Because they do not have universal access to health care, the poorest people in developing countries often have no other choice but to participate in medical research. In exchange for their contribution to a clinical trial and their adhesion to the study protocol, they receive a bare minimum of health services. Can the notion of informed and free consent be applied under these conditions? Does the provision of care actually constitute a powerful incentive to participate in biomedical research that contradicts the notion of free will? Suppressing this promise of care will not resolve issues for research participants in resource-limited countries. On the contrary the promise of care must be extended to all potential research participants who approach the investigators regardless of their participation in the research. Additionally, all participants should be able to withdraw the trial at any time when he/she considers that his/her interest is better dealt with outside the frame. An individual's consent could be continually renewed, informed by his/her experience throughout the course of the trial independently of the health services that are offered. A standard of care could be offered to those who decide to break the contract that connects them to researchers including the first day after the signature of the consent. Would the provision of care constitute an "even more powerful incentive" for participants to enter into trials and/or create a situation whereby research is no longer possible? Or would it be on the contrary a beneficial reform, forcing research to propose less restricting and heavy protocols, for the obvious potential direct benefits so that the participants would not be tempted to withdraw the programme? This article and the ideas put forward are directly inspired from dialogues presented on the EthicHIV discussion forum, set up by sidaCTlON as a part of their program on ethics in HIV-related research in developing countries.
[Show abstract][Hide abstract] ABSTRACT: To describe what is known about the factors that influence cancer clinical trial decision making.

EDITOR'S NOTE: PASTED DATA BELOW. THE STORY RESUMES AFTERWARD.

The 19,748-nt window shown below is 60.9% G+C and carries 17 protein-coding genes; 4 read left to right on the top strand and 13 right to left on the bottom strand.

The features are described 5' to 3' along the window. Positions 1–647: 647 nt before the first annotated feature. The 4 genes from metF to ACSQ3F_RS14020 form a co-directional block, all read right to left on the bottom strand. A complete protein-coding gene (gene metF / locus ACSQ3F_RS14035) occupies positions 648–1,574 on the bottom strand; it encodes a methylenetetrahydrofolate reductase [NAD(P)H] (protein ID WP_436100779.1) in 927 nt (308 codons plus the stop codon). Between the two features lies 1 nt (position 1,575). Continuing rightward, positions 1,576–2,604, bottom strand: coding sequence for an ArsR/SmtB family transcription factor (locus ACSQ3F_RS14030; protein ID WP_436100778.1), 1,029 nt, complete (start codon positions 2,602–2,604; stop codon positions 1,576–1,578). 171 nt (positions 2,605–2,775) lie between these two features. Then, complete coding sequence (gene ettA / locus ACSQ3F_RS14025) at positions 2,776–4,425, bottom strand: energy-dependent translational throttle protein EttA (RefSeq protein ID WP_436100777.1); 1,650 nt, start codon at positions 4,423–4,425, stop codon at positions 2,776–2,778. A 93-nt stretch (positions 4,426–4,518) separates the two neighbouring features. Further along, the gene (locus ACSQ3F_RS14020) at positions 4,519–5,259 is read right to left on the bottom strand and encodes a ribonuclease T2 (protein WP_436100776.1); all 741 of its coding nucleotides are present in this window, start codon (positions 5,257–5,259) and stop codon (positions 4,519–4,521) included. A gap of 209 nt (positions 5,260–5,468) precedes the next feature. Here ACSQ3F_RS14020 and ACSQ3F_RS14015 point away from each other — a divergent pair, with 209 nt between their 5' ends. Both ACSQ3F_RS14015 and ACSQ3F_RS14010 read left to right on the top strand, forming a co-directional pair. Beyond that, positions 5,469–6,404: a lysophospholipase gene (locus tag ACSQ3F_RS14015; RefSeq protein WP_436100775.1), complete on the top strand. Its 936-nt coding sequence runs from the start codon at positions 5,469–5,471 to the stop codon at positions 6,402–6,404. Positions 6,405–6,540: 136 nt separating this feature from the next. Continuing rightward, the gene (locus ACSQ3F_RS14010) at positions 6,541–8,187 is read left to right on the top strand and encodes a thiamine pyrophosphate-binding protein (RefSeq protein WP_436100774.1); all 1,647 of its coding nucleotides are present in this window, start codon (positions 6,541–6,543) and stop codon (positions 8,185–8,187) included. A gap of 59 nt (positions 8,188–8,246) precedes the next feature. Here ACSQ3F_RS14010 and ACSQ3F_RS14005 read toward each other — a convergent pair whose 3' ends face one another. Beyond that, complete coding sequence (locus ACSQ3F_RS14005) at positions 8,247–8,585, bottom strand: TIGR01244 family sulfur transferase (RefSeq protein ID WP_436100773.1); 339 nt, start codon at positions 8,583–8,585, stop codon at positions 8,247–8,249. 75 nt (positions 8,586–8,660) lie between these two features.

PubMed database and reference lists of identified articles.
Variations in research design and methods, including sample characteristics, instrumentation, time between decision made and measurement of decision making, and response rates, have effects on what is known about decision making for cancer clinical trial participation. Communication, whether in the form of education about a cancer clinical trial or as a personal invitation to join, is an important factor influencing decision making. Personal and system factors influence the outcomes of decision making for cancer clinical trials.
The process of decision making for cancer clinical trials is understudied. Nevertheless, the currently available cancer clinical trial decision-making literature suggests a multitude of factors that influence the outcomes of the decision to accept or decline clinical trial participation, as well as the psychosocial consequences of decisional regret, pressures, and satisfaction.
The decision-making process of cancer clinical trials is a fertile area for research and, subsequently, evidence-based interventions. Oncology nurses are in a position to facilitate the process and to relieve the pressures patients perceive regarding decision making for cancer clinical trials that will benefit individuals and, ultimately, society.
Oncology Nursing Forum 11/2010; 37(6):E387-99. DOI:10.1188/10.ONF.E387-E399 · 2.79 Impact Factor
[Show abstract][Hide abstract] ABSTRACT: Based upon Kenyan ethnography, this article examines the gap between the bioethics aversion to value transfers in clinical trials, and research participants' and researchers' expectations of these. This article focuses upon so-called 'transport reimbursement' (TR): monetary payments to participants that are framed as mere refund of transport expenses, but which are of considerable value to recipients. The interest in this case lies not so much in the unsurprising gap between regulatory norms and poor study subjects' lives, but in the way in which this discrepancy between bioethical discourse and materialities of survival is silenced. In spite of the general awareness that TR indeed is about the material value of research, about value calculation, and expectations of return, it is not publicly discussed as such - unless ironically, in jest, or in private. This double-blindness around 'reimbursement' has provoked discussions among ethicists and anthropologists, some of which propose that the work that generates scientific value should be recognised as labour and participants, accordingly, paid. Here, this paper argues that such a re-vision of trial participation as work rather than as a gift for the public good, risks abrogating the possibility of 'the public' that is not only a precondition of public medical science, but also its potential product. The supposedly radical solution of tearing away the veils of misrecognition that 'free' gifting ideology lays upon the realities of free labour, though analytically plausible, fails to recognise the utopian openings within clinical trial transactions that point beyond the present - towards larger forms of social association, and towards future alignments of scientific possibilities and human lives.
Journal of Cultural Economy 02/2011; 4(1):45-64.
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